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AB 218 Gives Adult Victims of Childhood Sexual Assault Ability to File Civil Lawsuits Previously Barred by Statute of Limitations

Governor Newsom Signs Historic Law to Give Survivors of Childhood Sexual Assault Access to Civil Justice

San Diego, CA:  Assembly Bill 218, which was introduced in January by Assemblywoman Lorena Gonzalez (D – San Diego) was signed into law by Governor Gavin Newsome today. This historic legislation expands protections for childhood victims of sexual assault who are now adults giving these survivors the ability to file a civil lawsuit that was previously barred by California’s restrictive statute of limitations. 

Assemblywoman Gonzalez told East County Today after she introduced this legislation, “The idea that someone who is assaulted as a child can actually run out of time to report that abuse is outrageous.” “We shouldn’t be telling victims their time is up when in reality we need them to come forward to protect the community from future abuse.”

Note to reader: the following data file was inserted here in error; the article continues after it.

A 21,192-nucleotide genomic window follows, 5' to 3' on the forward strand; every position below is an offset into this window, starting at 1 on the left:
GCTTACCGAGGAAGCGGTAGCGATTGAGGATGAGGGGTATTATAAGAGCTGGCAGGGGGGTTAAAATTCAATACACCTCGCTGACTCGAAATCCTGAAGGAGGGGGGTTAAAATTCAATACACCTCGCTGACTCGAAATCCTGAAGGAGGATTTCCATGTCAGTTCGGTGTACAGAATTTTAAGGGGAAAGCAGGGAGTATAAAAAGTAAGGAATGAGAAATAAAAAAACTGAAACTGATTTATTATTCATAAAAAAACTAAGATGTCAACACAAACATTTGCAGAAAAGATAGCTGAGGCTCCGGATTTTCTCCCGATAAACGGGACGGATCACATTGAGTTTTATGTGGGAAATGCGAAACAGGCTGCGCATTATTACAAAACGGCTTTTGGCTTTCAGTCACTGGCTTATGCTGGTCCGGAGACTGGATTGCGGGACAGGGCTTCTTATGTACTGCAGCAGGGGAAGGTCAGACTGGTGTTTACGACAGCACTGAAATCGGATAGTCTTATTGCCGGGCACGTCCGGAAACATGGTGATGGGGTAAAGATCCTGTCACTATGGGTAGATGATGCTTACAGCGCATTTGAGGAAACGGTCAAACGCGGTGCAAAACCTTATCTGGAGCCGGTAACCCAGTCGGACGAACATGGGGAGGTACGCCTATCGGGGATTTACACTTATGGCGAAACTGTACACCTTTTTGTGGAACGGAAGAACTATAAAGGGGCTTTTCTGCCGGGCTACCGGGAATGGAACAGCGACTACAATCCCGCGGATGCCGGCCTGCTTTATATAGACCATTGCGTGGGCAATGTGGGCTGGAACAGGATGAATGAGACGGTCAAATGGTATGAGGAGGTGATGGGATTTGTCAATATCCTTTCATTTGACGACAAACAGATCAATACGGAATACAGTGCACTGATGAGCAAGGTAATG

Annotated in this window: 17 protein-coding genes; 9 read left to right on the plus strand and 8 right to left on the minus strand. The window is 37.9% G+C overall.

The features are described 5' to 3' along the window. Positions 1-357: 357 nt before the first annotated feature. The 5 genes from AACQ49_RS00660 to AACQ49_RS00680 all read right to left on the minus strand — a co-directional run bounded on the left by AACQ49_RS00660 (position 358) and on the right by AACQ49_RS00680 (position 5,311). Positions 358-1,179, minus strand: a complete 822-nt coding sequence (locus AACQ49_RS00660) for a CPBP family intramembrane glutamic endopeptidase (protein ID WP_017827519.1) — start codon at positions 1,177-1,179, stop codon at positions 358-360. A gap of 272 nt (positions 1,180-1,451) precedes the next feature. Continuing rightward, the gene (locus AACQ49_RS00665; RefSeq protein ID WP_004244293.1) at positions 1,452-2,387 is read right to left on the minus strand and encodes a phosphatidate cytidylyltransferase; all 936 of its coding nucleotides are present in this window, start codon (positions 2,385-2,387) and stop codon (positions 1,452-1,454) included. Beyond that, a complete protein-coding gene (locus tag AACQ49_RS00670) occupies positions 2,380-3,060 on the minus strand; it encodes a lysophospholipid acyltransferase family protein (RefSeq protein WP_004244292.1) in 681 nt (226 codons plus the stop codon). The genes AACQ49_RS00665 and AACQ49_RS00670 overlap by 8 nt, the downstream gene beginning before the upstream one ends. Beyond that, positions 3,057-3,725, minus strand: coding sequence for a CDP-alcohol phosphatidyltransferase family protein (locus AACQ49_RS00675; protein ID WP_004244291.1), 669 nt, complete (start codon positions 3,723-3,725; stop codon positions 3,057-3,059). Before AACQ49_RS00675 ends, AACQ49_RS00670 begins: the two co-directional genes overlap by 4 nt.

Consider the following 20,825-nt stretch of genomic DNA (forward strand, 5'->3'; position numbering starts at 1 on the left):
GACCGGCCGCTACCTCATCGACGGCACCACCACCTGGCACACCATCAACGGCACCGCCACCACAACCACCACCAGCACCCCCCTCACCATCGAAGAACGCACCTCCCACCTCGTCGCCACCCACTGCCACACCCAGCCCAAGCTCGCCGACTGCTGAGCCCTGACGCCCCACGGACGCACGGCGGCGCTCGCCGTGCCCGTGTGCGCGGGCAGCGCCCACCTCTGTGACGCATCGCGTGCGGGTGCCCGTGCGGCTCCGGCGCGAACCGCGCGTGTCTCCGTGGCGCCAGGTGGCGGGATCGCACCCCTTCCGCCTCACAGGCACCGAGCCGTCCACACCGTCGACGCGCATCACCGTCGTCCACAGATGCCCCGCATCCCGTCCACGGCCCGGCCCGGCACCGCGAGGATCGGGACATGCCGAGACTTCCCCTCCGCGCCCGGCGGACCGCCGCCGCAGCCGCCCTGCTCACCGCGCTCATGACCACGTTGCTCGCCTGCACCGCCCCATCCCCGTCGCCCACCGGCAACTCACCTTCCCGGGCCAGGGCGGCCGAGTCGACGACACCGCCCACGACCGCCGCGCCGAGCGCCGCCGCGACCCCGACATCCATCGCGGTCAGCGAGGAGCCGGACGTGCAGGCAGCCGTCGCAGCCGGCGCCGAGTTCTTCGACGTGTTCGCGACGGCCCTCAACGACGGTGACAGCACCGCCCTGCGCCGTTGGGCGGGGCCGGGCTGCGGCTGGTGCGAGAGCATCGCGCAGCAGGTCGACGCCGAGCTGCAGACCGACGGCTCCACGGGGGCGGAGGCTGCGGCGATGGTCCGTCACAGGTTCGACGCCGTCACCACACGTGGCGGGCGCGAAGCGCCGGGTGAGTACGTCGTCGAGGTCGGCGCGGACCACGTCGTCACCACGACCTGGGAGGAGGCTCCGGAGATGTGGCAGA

AB 218 expands both the statute of limitations for the time given to victims of childhood sexual assault to age 40 or within five years of the date the victim discovers or reasonably should have discovered that psychological injury or illness occurred as a result of the sexual assault whichever is later. After enactment, the measure would also allow for a window of three years for the revival of past claims that might have expired due to the statute of limitations. The new law also allows a person who is sexually assaulted and proves it was as the result of a cover up to recover up to treble damages against a defendant who is found to have covered up the sexual assault of a minor. The law defines a “cover up” as a concerted effort to hide evidence relating to childhood sexual assault.

“With this law, adult survivors of childhood sexual assault can hold accountable those who were responsible for the horrific injuries they suffered as children,” said Irwin Zalkin, victim attorney. “We have represented hundreds of survivors over the last two decades to help them deal with the psychological impacts of abuse. AB 218 now gives those who were barred from the civil justice system in California a new hope for the future.”